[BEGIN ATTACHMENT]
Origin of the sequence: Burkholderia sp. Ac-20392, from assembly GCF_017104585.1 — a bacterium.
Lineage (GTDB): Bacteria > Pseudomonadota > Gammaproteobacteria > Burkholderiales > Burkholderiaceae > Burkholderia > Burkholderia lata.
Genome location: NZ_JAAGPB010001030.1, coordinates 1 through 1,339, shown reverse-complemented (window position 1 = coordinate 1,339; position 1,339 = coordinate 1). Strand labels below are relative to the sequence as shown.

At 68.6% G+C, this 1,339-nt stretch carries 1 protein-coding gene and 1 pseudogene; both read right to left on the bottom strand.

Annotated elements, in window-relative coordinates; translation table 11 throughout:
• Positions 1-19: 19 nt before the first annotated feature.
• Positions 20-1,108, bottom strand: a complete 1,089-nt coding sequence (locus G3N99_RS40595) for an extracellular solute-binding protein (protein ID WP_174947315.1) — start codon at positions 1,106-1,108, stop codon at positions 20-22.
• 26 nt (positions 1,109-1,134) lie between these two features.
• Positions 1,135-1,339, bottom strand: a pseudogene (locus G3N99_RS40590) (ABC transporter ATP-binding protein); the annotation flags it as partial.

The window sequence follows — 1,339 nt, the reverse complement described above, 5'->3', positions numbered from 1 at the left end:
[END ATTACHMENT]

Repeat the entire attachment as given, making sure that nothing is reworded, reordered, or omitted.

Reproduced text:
Origin of the sequence: Burkholderia sp. Ac-20392, from assembly GCF_017104585.1 — a bacterium.
Lineage (GTDB): Bacteria > Pseudomonadota > Gammaproteobacteria > Burkholderiales > Burkholderiaceae > Burkholderia > Burkholderia lata.
Genome location: NZ_JAAGPB010001030.1, coordinates 1 through 1,339, shown reverse-complemented (window position 1 = coordinate 1,339; position 1,339 = coordinate 1). Strand labels below are relative to the sequence as shown.

At 68.6% G+C, this 1,339-nt stretch carries 1 protein-coding gene and 1 pseudogene; both read right to left on the bottom strand.

Annotated elements, in window-relative coordinates; translation table 11 throughout:
• Positions 1-19: 19 nt before the first annotated feature.
• Positions 20-1,108, bottom strand: a complete 1,089-nt coding sequence (locus G3N99_RS40595) for an extracellular solute-binding protein (protein ID WP_174947315.1) — start codon at positions 1,106-1,108, stop codon at positions 20-22.
• 26 nt (positions 1,109-1,134) lie between these two features.
• Positions 1,135-1,339, bottom strand: a pseudogene (locus G3N99_RS40590) (ABC transporter ATP-binding protein); the annotation flags it as partial.

The window sequence follows — 1,339 nt, the reverse complement described above, 5'->3', positions numbered from 1 at the left end: